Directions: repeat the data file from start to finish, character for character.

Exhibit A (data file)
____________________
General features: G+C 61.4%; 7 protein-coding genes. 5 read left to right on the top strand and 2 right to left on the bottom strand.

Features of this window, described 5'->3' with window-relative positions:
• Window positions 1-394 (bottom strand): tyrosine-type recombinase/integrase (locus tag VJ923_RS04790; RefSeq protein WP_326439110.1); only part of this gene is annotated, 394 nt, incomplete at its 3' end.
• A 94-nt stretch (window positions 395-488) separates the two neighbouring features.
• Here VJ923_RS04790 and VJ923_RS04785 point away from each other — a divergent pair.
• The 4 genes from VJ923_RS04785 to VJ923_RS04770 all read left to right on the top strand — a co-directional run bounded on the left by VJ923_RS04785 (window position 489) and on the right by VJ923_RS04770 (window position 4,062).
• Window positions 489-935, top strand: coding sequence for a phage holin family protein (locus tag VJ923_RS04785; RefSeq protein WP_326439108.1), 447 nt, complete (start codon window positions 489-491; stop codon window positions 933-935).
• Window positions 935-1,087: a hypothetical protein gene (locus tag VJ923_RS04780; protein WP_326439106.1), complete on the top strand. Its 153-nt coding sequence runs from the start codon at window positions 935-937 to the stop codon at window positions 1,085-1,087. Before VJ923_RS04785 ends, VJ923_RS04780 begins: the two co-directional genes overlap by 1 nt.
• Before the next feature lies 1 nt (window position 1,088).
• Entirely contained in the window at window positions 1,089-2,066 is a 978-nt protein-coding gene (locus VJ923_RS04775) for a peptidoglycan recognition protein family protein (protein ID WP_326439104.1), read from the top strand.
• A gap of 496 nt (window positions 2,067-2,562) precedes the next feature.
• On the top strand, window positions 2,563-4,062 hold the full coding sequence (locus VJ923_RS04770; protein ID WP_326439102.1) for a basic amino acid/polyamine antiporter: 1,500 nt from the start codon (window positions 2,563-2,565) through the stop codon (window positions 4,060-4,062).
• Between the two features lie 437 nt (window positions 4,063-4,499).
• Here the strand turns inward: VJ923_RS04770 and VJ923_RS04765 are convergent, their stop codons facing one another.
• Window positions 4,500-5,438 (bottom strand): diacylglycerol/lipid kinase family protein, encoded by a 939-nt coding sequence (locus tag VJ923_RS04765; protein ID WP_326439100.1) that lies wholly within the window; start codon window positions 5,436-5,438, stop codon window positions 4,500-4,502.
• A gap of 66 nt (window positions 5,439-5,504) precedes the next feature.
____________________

General features: G+C 61.4%; 7 protein-coding genes. 5 read left to right on the top strand and 2 right to left on the bottom strand.

Features of this window, described 5'->3' with window-relative positions:
• Window positions 1-394 (bottom strand): tyrosine-type recombinase/integrase (locus tag VJ923_RS04790; RefSeq protein WP_326439110.1); only part of this gene is annotated, 394 nt, incomplete at its 3' end.
• A 94-nt stretch (window positions 395-488) separates the two neighbouring features.
• Here VJ923_RS04790 and VJ923_RS04785 point away from each other — a divergent pair.
• The 4 genes from VJ923_RS04785 to VJ923_RS04770 all read left to right on the top strand — a co-directional run bounded on the left by VJ923_RS04785 (window position 489) and on the right by VJ923_RS04770 (window position 4,062).
• Window positions 489-935, top strand: coding sequence for a phage holin family protein (locus tag VJ923_RS04785; RefSeq protein WP_326439108.1), 447 nt, complete (start codon window positions 489-491; stop codon window positions 933-935).
• Window positions 935-1,087: a hypothetical protein gene (locus tag VJ923_RS04780; protein WP_326439106.1), complete on the top strand. Its 153-nt coding sequence runs from the start codon at window positions 935-937 to the stop codon at window positions 1,085-1,087. Before VJ923_RS04785 ends, VJ923_RS04780 begins: the two co-directional genes overlap by 1 nt.
• Before the next feature lies 1 nt (window position 1,088).
• Entirely contained in the window at window positions 1,089-2,066 is a 978-nt protein-coding gene (locus VJ923_RS04775) for a peptidoglycan recognition protein family protein (protein ID WP_326439104.1), read from the top strand.
• A gap of 496 nt (window positions 2,067-2,562) precedes the next feature.
• On the top strand, window positions 2,563-4,062 hold the full coding sequence (locus VJ923_RS04770; protein ID WP_326439102.1) for a basic amino acid/polyamine antiporter: 1,500 nt from the start codon (window positions 2,563-2,565) through the stop codon (window positions 4,060-4,062).
• Between the two features lie 437 nt (window positions 4,063-4,499).
• Here the strand turns inward: VJ923_RS04770 and VJ923_RS04765 are convergent, their stop codons facing one another.
• Window positions 4,500-5,438 (bottom strand): diacylglycerol/lipid kinase family protein, encoded by a 939-nt coding sequence (locus tag VJ923_RS04765; protein ID WP_326439100.1) that lies wholly within the window; start codon window positions 5,436-5,438, stop codon window positions 4,500-4,502.
• A gap of 66 nt (window positions 5,439-5,504) precedes the next feature.